May 28, 2022 by admin
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We are currently engrossed in a highly and fast-paced digital era where electronic devices are on the rise. We often find ourselves asking questions like, “Why don’t we just teach them how to type?”, “Does handwriting really matter if they know the required information?”
Although learning how to type is a skill that should not be overlooked, handwriting and penmanship should also be primarily a priority for learning.
Having illegible handwriting can negatively affect the grades of a learner regardless if they know the information. I had the pleasure of interviewing a DST (Desktop Support Technician).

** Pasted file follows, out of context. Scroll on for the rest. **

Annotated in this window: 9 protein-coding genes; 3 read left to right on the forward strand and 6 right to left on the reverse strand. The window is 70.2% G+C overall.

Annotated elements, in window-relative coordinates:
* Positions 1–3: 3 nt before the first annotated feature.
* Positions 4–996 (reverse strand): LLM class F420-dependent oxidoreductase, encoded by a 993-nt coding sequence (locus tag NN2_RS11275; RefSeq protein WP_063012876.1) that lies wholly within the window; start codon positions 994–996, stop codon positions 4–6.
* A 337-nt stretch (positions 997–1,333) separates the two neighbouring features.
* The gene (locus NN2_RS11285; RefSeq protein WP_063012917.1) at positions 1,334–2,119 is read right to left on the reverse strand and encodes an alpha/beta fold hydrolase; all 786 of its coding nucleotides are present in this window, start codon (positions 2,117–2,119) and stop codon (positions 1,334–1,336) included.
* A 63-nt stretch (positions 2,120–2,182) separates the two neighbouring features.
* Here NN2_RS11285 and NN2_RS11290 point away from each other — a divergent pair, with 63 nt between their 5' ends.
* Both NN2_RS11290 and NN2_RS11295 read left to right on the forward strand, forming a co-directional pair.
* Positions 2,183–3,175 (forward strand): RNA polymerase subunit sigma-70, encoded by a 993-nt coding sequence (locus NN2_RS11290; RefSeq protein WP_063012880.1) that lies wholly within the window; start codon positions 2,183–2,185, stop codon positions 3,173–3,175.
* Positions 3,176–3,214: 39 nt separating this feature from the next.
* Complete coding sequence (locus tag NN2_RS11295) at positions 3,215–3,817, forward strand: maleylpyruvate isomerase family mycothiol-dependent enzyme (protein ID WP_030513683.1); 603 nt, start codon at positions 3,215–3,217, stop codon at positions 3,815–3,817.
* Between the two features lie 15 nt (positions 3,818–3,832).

He shared his own personal experience with not having a very legible handwriting throughout his primary and high school years.
Although we spoke at length on the topic, exchanging our own personal views n the topic, there was something he said that confirmed the essence of this article.
“During the course of my younger school days, I used to come home with bad grades to a point my Parents thought I was not applying myself enough to my school work. This was not the case, I knew the work well but my handwriting was just so bad, I tried but struggled to improve it and yes, I remember having penmanship classes in school as a kid.”
“Upon reaching to tertiary level where all assignments and work had to be typed and not handwritten, I began to excel at an alarming rate. My work was legible.” (C. R. O’Neil, personal communication, November 4, 2019).